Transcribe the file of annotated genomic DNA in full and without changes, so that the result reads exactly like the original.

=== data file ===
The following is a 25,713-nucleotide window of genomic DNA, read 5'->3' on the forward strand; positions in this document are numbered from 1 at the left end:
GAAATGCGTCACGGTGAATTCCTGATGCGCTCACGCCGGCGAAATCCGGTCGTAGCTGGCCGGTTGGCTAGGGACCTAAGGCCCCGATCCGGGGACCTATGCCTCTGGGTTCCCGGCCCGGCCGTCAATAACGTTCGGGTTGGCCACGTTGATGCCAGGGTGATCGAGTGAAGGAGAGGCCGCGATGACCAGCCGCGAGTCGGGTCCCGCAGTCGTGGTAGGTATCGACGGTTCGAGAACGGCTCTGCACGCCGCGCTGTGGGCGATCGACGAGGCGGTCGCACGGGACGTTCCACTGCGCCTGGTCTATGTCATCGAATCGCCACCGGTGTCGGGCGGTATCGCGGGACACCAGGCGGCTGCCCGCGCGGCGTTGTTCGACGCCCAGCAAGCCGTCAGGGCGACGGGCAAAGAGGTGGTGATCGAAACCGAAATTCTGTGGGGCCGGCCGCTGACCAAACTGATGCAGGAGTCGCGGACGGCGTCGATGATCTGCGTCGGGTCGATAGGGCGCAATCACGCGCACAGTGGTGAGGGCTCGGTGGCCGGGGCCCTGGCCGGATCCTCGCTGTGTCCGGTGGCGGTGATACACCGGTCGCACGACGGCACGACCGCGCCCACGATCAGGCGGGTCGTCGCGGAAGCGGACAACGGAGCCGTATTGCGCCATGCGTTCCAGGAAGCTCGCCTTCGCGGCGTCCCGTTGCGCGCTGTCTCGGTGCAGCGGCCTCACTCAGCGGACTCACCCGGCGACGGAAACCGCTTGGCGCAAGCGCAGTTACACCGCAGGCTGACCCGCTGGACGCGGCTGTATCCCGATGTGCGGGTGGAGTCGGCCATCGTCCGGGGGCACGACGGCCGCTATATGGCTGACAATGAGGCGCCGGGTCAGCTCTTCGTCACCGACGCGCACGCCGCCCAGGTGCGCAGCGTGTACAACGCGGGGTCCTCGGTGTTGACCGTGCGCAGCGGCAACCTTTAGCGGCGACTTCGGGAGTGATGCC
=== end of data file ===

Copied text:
The following is a 25,713-nucleotide window of genomic DNA, read 5'->3' on the forward strand; positions in this document are numbered from 1 at the left end:
GAAATGCGTCACGGTGAATTCCTGATGCGCTCACGCCGGCGAAATCCGGTCGTAGCTGGCCGGTTGGCTAGGGACCTAAGGCCCCGATCCGGGGACCTATGCCTCTGGGTTCCCGGCCCGGCCGTCAATAACGTTCGGGTTGGCCACGTTGATGCCAGGGTGATCGAGTGAAGGAGAGGCCGCGATGACCAGCCGCGAGTCGGGTCCCGCAGTCGTGGTAGGTATCGACGGTTCGAGAACGGCTCTGCACGCCGCGCTGTGGGCGATCGACGAGGCGGTCGCACGGGACGTTCCACTGCGCCTGGTCTATGTCATCGAATCGCCACCGGTGTCGGGCGGTATCGCGGGACACCAGGCGGCTGCCCGCGCGGCGTTGTTCGACGCCCAGCAAGCCGTCAGGGCGACGGGCAAAGAGGTGGTGATCGAAACCGAAATTCTGTGGGGCCGGCCGCTGACCAAACTGATGCAGGAGTCGCGGACGGCGTCGATGATCTGCGTCGGGTCGATAGGGCGCAATCACGCGCACAGTGGTGAGGGCTCGGTGGCCGGGGCCCTGGCCGGATCCTCGCTGTGTCCGGTGGCGGTGATACACCGGTCGCACGACGGCACGACCGCGCCCACGATCAGGCGGGTCGTCGCGGAAGCGGACAACGGAGCCGTATTGCGCCATGCGTTCCAGGAAGCTCGCCTTCGCGGCGTCCCGTTGCGCGCTGTCTCGGTGCAGCGGCCTCACTCAGCGGACTCACCCGGCGACGGAAACCGCTTGGCGCAAGCGCAGTTACACCGCAGGCTGACCCGCTGGACGCGGCTGTATCCCGATGTGCGGGTGGAGTCGGCCATCGTCCGGGGGCACGACGGCCGCTATATGGCTGACAATGAGGCGCCGGGTCAGCTCTTCGTCACCGACGCGCACGCCGCCCAGGTGCGCAGCGTGTACAACGCGGGGTCCTCGGTGTTGACCGTGCGCAGCGGCAACCTTTAGCGGCGACTTCGGGAGTGATGCC